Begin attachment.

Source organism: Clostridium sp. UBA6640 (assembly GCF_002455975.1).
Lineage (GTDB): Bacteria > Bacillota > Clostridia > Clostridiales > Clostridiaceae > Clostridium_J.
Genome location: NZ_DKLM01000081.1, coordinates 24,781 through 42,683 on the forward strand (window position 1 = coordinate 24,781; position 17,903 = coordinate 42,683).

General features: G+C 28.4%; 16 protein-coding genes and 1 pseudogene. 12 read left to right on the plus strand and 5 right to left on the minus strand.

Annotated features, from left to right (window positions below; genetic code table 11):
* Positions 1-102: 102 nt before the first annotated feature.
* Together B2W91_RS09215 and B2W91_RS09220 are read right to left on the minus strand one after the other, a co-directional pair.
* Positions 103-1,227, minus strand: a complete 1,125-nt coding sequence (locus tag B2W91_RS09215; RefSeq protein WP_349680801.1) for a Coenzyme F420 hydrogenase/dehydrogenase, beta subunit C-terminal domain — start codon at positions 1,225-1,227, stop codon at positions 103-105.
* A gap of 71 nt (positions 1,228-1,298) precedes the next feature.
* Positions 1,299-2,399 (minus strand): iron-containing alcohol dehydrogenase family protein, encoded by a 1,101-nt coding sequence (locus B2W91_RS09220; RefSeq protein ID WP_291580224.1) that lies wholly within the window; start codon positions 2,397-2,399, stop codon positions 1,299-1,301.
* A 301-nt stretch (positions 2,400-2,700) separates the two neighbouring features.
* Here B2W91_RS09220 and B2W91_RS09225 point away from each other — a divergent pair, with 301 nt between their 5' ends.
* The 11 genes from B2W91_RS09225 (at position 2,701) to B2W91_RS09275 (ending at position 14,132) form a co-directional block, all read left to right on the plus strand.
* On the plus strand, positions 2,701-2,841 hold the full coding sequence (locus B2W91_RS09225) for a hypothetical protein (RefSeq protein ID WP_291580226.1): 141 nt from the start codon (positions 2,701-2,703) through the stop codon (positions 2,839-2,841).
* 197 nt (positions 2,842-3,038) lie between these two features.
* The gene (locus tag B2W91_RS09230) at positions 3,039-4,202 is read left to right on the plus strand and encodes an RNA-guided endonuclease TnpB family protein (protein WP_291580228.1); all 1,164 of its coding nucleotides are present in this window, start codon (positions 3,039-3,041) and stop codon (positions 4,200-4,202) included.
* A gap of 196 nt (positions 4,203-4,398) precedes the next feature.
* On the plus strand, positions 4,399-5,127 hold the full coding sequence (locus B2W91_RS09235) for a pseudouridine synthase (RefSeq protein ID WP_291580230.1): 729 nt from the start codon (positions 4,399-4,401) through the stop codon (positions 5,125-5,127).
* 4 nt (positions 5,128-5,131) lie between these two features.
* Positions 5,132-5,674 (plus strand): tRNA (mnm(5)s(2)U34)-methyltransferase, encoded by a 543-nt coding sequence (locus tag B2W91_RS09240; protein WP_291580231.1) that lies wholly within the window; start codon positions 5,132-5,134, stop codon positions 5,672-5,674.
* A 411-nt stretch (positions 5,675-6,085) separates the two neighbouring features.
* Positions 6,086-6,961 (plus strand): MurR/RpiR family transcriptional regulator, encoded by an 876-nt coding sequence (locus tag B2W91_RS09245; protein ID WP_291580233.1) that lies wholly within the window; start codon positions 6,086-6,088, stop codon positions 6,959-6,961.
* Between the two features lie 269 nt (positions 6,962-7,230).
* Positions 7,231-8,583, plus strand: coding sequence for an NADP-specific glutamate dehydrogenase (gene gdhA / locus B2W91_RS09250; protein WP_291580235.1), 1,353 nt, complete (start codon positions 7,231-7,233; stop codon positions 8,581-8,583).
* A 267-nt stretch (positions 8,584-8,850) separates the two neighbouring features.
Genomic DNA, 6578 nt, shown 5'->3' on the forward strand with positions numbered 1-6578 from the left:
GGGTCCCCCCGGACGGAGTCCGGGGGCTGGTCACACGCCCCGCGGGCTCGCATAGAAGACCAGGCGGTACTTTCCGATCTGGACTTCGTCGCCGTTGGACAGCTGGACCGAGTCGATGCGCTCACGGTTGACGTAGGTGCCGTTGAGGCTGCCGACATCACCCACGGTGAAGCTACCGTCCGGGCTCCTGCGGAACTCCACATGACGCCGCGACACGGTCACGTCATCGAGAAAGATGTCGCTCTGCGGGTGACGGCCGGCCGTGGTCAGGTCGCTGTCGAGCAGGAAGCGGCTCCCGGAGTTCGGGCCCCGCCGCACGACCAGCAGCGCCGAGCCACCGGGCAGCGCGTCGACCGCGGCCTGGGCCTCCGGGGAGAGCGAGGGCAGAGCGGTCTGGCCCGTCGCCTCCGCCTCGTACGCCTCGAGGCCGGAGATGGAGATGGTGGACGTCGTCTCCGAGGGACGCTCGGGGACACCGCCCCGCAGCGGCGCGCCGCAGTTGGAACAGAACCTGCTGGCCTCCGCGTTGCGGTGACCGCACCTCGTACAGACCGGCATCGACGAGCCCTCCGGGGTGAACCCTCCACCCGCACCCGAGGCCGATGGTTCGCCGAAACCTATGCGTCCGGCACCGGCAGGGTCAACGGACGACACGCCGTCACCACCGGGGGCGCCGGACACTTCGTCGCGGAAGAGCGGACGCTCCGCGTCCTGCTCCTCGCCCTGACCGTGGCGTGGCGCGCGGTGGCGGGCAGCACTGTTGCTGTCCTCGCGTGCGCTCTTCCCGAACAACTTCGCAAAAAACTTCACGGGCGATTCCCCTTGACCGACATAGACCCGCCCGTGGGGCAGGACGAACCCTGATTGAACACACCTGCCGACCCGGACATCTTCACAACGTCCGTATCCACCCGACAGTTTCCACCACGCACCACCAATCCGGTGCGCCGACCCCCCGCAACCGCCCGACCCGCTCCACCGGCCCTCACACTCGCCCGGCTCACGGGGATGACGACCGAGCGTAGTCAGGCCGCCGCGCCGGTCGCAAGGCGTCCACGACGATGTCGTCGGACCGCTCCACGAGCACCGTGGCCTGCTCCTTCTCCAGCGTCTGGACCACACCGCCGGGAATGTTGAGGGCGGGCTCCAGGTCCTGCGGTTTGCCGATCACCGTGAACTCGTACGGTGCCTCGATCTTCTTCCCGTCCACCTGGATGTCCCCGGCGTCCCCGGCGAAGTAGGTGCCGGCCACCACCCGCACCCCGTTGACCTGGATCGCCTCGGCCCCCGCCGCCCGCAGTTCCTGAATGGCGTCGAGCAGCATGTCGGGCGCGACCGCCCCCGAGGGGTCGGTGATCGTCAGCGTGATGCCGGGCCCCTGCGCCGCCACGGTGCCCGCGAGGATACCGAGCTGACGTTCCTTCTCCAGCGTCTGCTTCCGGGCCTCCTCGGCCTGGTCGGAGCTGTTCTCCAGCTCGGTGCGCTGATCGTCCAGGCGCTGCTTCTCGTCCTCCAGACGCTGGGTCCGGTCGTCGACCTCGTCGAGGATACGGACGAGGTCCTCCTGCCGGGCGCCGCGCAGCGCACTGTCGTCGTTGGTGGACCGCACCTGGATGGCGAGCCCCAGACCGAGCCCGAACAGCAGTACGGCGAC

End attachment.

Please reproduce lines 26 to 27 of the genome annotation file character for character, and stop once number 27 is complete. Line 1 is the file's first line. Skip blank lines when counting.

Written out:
Genomic DNA, 6578 nt, shown 5'->3' on the forward strand with positions numbered 1-6578 from the left:
GGGTCCCCCCGGACGGAGTCCGGGGGCTGGTCACACGCCCCGCGGGCTCGCATAGAAGACCAGGCGGTACTTTCCGATCTGGACTTCGTCGCCGTTGGACAGCTGGACCGAGTCGATGCGCTCACGGTTGACGTAGGTGCCGTTGAGGCTGCCGACATCACCCACGGTGAAGCTACCGTCCGGGCTCCTGCGGAACTCCACATGACGCCGCGACACGGTCACGTCATCGAGAAAGATGTCGCTCTGCGGGTGACGGCCGGCCGTGGTCAGGTCGCTGTCGAGCAGGAAGCGGCTCCCGGAGTTCGGGCCCCGCCGCACGACCAGCAGCGCCGAGCCACCGGGCAGCGCGTCGACCGCGGCCTGGGCCTCCGGGGAGAGCGAGGGCAGAGCGGTCTGGCCCGTCGCCTCCGCCTCGTACGCCTCGAGGCCGGAGATGGAGATGGTGGACGTCGTCTCCGAGGGACGCTCGGGGACACCGCCCCGCAGCGGCGCGCCGCAGTTGGAACAGAACCTGCTGGCCTCCGCGTTGCGGTGACCGCACCTCGTACAGACCGGCATCGACGAGCCCTCCGGGGTGAACCCTCCACCCGCACCCGAGGCCGATGGTTCGCCGAAACCTATGCGTCCGGCACCGGCAGGGTCAACGGACGACACGCCGTCACCACCGGGGGCGCCGGACACTTCGTCGCGGAAGAGCGGACGCTCCGCGTCCTGCTCCTCGCCCTGACCGTGGCGTGGCGCGCGGTGGCGGGCAGCACTGTTGCTGTCCTCGCGTGCGCTCTTCCCGAACAACTTCGCAAAAAACTTCACGGGCGATTCCCCTTGACCGACATAGACCCGCCCGTGGGGCAGGACGAACCCTGATTGAACACACCTGCCGACCCGGACATCTTCACAACGTCCGTATCCACCCGACAGTTTCCACCACGCACCACCAATCCGGTGCGCCGACCCCCCGCAACCGCCCGACCCGCTCCACCGGCCCTCACACTCGCCCGGCTCACGGGGATGACGACCGAGCGTAGTCAGGCCGCCGCGCCGGTCGCAAGGCGTCCACGACGATGTCGTCGGACCGCTCCACGAGCACCGTGGCCTGCTCCTTCTCCAGCGTCTGGACCACACCGCCGGGAATGTTGAGGGCGGGCTCCAGGTCCTGCGGTTTGCCGATCACCGTGAACTCGTACGGTGCCTCGATCTTCTTCCCGTCCACCTGGATGTCCCCGGCGTCCCCGGCGAAGTAGGTGCCGGCCACCACCCGCACCCCGTTGACCTGGATCGCCTCGGCCCCCGCCGCCCGCAGTTCCTGAATGGCGTCGAGCAGCATGTCGGGCGCGACCGCCCCCGAGGGGTCGGTGATCGTCAGCGTGATGCCGGGCCCCTGCGCCGCCACGGTGCCCGCGAGGATACCGAGCTGACGTTCCTTCTCCAGCGTCTGCTTCCGGGCCTCCTCGGCCTGGTCGGAGCTGTTCTCCAGCTCGGTGCGCTGATCGTCCAGGCGCTGCTTCTCGTCCTCCAGACGCTGGGTCCGGTCGTCGACCTCGTCGAGGATACGGACGAGGTCCTCCTGCCGGGCGCCGCGCAGCGCACTGTCGTCGTTGGTGGACCGCACCTGGATGGCGAGCCCCAGACCGAGCCCGAACAGCAGTACGGCGAC